Question Everything, especially what you already agree with.

Most people think that they question everything, they really do, but that fact of the matter is that everyone has a pretty substantial blind spot regarding whatever they personally believe. We can see countless examples of this, from the religious fundamentalists constant skepticism of modernity to the conspiracy theorists outright rejection of self-evident truths, to the bloody-minded, dogmatic rhetoric of the radical identity politico. Willing to flagrantly deny the role evolution plays in the development of society while having the audacity to call themselves “enlightened: or “progressive.”

Everyone questions everything, provided they disagree with it. The problem with this attitude is that, quite frankly, just because something makes sense within the prism of your own ideas and experiences doesn’t make it correct. It “makes sense” to the Ostrich to stick it’s head in the sand, but it will do little to halt the advance of the Lion.

As a species, we are very selective about what we choose to question and what we choose to accept. Take the example of the Flat Earther, a subtype of conspiracy theorist that has enacted a truly tremendous labour concocting a vastly complex mythology to serve as “evidence” for their belief that The Earth is a flat disc as opposed to the oblate spheroid that all modern evidence points to it being. The cognitive dissonance on display from believers  of these kinds of theories is, quite frankly astounding.


A personal favourite of mine is the argument that “we don’t have the technology” to invent satellites, and so all Satellites launched since the early 1950’s are in fact elaborate fakes. How was such a convincing hoax achieved? Using computer generated imagery (CGI) , a technology which was still in it’s infancy in the late 80’s.

That’s right, we didn’t have the technology to create Satellites, but we had photorealistic CGI during the heyday of Elvis (maybe he was CGI as well?)

I’d like to share a story with you (Don’t worry, there is a point to this). When I was in the early days of my Secondary education, I had constant disagreements with my science teacher. These disagreements stemmed from the fact that said Science teacher point-blank refused to teach us any scientific ideas that were linked to the Theory of Evolution.


Her reasons for this were religious, as a young earth creationist she couldn’t accept the idea of teaching what, from her perspective were “lies” to the malleable young minds she had been charged with developing. While I am sympathetic to the ethical struggle she was wrestling with, from an educational perspective I was being ill-served.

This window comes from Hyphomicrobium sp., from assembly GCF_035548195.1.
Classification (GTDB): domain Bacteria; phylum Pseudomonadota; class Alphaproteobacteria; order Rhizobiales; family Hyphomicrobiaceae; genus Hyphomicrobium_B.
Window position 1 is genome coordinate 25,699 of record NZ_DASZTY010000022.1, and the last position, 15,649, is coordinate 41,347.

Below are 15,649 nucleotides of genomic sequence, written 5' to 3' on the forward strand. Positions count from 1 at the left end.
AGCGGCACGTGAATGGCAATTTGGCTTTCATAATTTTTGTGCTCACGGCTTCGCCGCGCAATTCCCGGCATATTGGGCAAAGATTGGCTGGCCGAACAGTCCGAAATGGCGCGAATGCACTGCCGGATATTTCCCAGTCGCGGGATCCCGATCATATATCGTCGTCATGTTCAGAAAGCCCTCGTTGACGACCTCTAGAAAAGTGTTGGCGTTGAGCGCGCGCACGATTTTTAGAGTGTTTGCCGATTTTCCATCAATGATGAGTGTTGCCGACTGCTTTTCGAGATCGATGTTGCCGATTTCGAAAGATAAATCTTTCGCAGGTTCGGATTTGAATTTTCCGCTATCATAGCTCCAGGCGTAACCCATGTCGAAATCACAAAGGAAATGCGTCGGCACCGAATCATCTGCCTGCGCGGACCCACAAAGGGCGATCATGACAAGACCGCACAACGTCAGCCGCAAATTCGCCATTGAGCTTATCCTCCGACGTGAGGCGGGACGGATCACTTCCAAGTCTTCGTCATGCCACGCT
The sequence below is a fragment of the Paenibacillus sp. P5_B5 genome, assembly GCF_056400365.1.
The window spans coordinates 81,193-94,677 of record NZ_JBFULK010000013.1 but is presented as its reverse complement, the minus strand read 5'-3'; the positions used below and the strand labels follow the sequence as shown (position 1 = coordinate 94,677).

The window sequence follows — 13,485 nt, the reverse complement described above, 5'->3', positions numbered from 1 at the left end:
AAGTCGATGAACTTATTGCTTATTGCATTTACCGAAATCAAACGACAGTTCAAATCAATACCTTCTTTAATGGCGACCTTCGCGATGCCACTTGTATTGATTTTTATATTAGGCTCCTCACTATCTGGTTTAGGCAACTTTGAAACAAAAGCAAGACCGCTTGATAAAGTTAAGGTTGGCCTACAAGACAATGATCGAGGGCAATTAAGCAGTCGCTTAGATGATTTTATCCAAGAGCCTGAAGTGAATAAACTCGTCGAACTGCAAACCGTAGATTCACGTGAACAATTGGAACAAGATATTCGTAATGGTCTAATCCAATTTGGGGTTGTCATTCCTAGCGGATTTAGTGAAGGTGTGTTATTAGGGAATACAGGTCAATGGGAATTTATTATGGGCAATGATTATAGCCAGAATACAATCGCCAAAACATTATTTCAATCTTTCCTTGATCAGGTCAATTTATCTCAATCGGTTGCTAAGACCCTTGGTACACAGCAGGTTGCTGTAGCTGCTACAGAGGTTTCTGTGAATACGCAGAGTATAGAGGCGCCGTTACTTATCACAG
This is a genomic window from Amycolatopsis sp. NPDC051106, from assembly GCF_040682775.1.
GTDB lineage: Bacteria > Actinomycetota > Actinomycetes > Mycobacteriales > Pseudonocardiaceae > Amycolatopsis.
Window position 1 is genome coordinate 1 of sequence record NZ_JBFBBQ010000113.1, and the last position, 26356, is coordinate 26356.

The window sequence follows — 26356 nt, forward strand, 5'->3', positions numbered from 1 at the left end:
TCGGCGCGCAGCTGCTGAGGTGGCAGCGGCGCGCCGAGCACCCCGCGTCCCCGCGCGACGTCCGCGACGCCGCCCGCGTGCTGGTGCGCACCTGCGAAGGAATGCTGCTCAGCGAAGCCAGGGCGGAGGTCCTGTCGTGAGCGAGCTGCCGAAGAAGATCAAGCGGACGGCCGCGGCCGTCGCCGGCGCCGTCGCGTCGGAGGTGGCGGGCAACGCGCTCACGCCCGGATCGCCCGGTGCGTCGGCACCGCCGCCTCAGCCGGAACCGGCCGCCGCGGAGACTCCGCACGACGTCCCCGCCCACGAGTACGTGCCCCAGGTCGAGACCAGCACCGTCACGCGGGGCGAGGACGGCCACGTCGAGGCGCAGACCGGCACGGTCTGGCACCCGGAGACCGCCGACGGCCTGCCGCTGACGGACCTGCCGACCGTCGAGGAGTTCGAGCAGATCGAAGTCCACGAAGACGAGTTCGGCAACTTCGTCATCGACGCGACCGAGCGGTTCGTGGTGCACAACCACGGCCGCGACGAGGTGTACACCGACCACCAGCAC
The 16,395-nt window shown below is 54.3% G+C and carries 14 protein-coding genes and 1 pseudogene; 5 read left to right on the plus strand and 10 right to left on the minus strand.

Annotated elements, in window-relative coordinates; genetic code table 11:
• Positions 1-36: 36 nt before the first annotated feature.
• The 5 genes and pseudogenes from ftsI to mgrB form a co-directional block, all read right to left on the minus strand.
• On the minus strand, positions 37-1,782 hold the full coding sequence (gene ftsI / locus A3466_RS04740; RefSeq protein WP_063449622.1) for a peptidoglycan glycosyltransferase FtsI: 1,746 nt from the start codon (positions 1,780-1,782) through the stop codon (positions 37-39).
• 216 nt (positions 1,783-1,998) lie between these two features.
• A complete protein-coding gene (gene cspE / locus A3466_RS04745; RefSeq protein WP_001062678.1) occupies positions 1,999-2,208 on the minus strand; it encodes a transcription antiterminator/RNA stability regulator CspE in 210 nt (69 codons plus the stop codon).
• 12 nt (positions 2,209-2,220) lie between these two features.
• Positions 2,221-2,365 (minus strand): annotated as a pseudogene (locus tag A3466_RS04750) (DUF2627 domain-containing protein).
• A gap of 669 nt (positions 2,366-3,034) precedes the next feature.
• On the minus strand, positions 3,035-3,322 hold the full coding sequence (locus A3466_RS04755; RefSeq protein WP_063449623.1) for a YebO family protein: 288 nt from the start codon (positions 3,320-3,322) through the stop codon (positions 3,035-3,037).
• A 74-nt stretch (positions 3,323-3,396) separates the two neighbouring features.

I found a solution in the form of self-education, reading and learning in my own time and, as a result developing an understanding (and deep respect) for both the scientific method and the value of properly conducted research. It also taught me that the Status Quo was not always right.


This was an authority figure, the kind of person I was raised to listen to and obey without question, they were demonstrably wrong, and thanks to the knowledge and attitude they had unknowingly instilled in me I knew it.

I’ve told that story many times, but only recently have I stopped to consider the perspective of the teacher. In their mind, they may have fancied themselves a trend bucking libertine, freeing these poor young souls from the icy grip of the establishment, and their satanic anti-religious, pro-Darwinist agenda. In their mind, they probably saw the refusal to teach scientific theories that they personally disagreed with as some grand act of rebellion.


In many ways this story is a great microcosm of the constant struggle between legitimate, objective skepticism and ideologically biased skepticism. We both questioned what was presented as fact, the only difference was motive.

I questioned (and later rejected) the creationist theory because it didn’t gel with the other scientific ideas we were being taught, and my mind needed a more satisfying answer. My teacher questioned (and later rejected) the Theory of Evolution because it flew in the face of the Dogma she had already accepted.

In my humble opinion, there is a disturbing trend in the education systems of the western world. Children are taught what to think, rather than how to think. This is just one example of a “truth” that I was taught as a child which I later discovered was anything but. I was very fortunate in that I had a supportive family who fostered a healthy amount of scepticism in me from an early age. Other Children were not so lucky.

Here is the Alternative that I suggest:

Question Everything, especially what you already agree with.

That is all.

Always FREE at Origins

Leave a Reply

Your email address will not be published. Required fields are marked *

This site uses Akismet to reduce spam. Learn how your comment data is processed.